Re: Versioning and Streams (was: Object is Evil)


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Thread: Re: Versioning and Streams (was: Object is Evil)

  1. #1
    Rob Teixeira Guest

    Re: Versioning and Streams (was: Object is Evil)



    That's an interesting usage of streams, but .NET does not utilize this mechanism.
    Primarily, something as fundamental as file IO, versioning, and assembly
    loading can't be tied that closely to a proprietary system. This wouldn't
    work on NT4.0 or 98/ME, for example.

    .NET will look for files (libraries) in directories or subdirectories of
    the application. Otherwise, shared components are stored in the GAC (global
    assembly cache), which looks like a directory, but is actually implemented
    as multiple subdirectories for each version of a component.

    -Rob

    "Mark Alexander Bertenshaw" <mark.bertenshaw@virgin.net> wrote:
    >
    >I was reading about NT the other month, and found out that the NTFS actually
    >supports a concept called "streams". This is different from your explanation,
    >since there is still one file appearing in Explorer or the command prompt,
    >but there are in fact another of completely different "streams" within that
    >one file. As long as .NET isn't based on top of DOS code, this would be
    >completely feasible.
    >
    >--
    >Mark Alexander Bertenshaw
    >Programmer/Analyst
    >Chordiant Software, Inc.
    >Brentford
    >UK



  2. #2
    Mark Alexander Bertenshaw Guest

    Re: Versioning and Streams (was: Object is Evil)


    "Rob Teixeira" <RobTeixeira@@msn.com> wrote:
    >
    >
    >That's an interesting usage of streams, but .NET does not utilize this mechanism.
    >Primarily, something as fundamental as file IO, versioning, and assembly
    >loading can't be tied that closely to a proprietary system. This wouldn't
    >work on NT4.0 or 98/ME, for example.
    >
    >.NET will look for files (libraries) in directories or subdirectories of
    >the application. Otherwise, shared components are stored in the GAC (global
    >assembly cache), which looks like a directory, but is actually implemented
    >as multiple subdirectories for each version of a component.
    >
    >-Rob
    >


    Rob -

    .NET uses multiple directories for components? That's really cheesy! I
    thought there would be a more interesting mechanism *8-). But now you mention
    it, I can see that this would have the effect of being cross-platform, at
    little programming cost.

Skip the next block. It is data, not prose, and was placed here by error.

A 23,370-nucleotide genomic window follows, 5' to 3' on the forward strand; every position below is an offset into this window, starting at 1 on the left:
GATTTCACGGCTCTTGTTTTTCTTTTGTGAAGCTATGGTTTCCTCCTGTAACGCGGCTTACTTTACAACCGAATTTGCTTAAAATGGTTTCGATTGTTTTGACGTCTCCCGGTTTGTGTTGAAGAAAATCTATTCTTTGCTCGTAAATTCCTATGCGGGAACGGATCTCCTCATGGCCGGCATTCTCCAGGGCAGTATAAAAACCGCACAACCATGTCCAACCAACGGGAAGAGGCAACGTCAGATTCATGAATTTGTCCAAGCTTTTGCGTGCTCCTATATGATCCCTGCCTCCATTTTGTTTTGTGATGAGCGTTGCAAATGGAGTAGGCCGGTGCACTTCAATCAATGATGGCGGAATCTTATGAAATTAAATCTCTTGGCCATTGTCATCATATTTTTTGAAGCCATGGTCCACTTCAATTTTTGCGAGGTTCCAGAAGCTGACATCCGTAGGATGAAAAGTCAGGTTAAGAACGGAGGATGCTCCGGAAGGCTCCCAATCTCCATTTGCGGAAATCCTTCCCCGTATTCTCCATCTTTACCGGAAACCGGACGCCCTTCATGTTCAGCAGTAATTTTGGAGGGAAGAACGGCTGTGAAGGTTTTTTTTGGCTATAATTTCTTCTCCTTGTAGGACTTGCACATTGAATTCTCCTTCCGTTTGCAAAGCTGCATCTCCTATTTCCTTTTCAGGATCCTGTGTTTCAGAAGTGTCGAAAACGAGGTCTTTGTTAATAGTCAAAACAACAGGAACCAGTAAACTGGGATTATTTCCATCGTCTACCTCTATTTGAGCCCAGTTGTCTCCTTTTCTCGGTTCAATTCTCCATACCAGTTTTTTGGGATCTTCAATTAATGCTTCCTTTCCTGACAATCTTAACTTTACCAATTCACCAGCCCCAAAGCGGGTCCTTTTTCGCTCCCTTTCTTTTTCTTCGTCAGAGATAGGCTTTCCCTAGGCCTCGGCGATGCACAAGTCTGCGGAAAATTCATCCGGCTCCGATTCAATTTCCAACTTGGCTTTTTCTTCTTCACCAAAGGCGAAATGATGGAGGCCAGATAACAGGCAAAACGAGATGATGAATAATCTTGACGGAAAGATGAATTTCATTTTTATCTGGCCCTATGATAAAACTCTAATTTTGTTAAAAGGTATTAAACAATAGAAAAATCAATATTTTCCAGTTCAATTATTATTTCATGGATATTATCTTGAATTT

--
    Mark Alexander Bertenshaw
    Programmer/Analyst
    Chordiant Software, Inc.
    Brentford
    UK

  3. #3
    Jonathan Allen Guest

    Re: Versioning and Streams (was: Object is Evil)

    Streams are not well supported by the OS anyways. For instance, there is no
    warning when you move a streamed file onto a non-streamed drive such as a
    floppy disk.

    The only use for it I have found is "magic tricks" in school.

    --
    Jonathan Allen


    "Rob Teixeira" <RobTeixeira@@msn.com> wrote in message
    news:3bc1bf71$1@news.devx.com...
    >
    >
    > That's an interesting usage of streams, but .NET does not utilize this

    mechanism.
    > Primarily, something as fundamental as file IO, versioning, and assembly
    > loading can't be tied that closely to a proprietary system. This wouldn't
    > work on NT4.0 or 98/ME, for example.
    >
    > NET will look for files (libraries) in directories or subdirectories of
    > the application. Otherwise, shared components are stored in the GAC

    (global
    > assembly cache), which looks like a directory, but is actually implemented
    > as multiple subdirectories for each version of a component.
    >
    > -Rob
    >
    > "Mark Alexander Bertenshaw" <mark.bertenshaw@virgin.net> wrote:
    > >
    > >I was reading about NT the other month, and found out that the NTFS

    actually
    > >supports a concept called "streams". This is different from your

    explanation,
    > >since there is still one file appearing in Explorer or the command

    prompt,
    > >but there are in fact another of completely different "streams" within

    that
    > >one file. As long as .NET isn't based on top of DOS code, this would be
    > >completely feasible.
    > >
    > >--
    > >Mark Alexander Bertenshaw
    > >Programmer/Analyst
    > >Chordiant Software, Inc.
    > >Brentford
    > >UK

    >




  4. #4
    Rob Teixeira Guest

    Re: Versioning and Streams (was: Object is Evil)


    "Mark Alexander Bertenshaw" <mark.bertenshaw@virgin.net> wrote:
    >
    >Rob -
    >
    >.NET uses multiple directories for components? That's really cheesy! I
    >thought there would be a more interesting mechanism *8-).


    Well, I admit to that being a bit of an oversimplification. So in reality,
    it's not *that* cheesy

    For programs where you have custom libraries, you can simply copy the library
    into the directory of the application or one of its subdirectories, make
    the appropriate references in the assembly manifest, and you will always
    have the correct version of the library, no matter how many other versions
    are installed on the system.

    On the other hand, there are libraries that are intended to be shared by
    many programs. These are installed in the GAC (global assembly cache). The
    programs can specify which version of a global library they wish to use,
    and they will always be bound to that version. Internally, the GAC stores
    the different versions of an assembly in different subdirectories. These
    directories are given a unique strong name to avoid name collisions. Externally,
    the GAC looks like a flat container.

    >But now you mention
    >it, I can see that this would have the effect of being cross-platform, at
    >little programming cost.


    Yes

    -Rob

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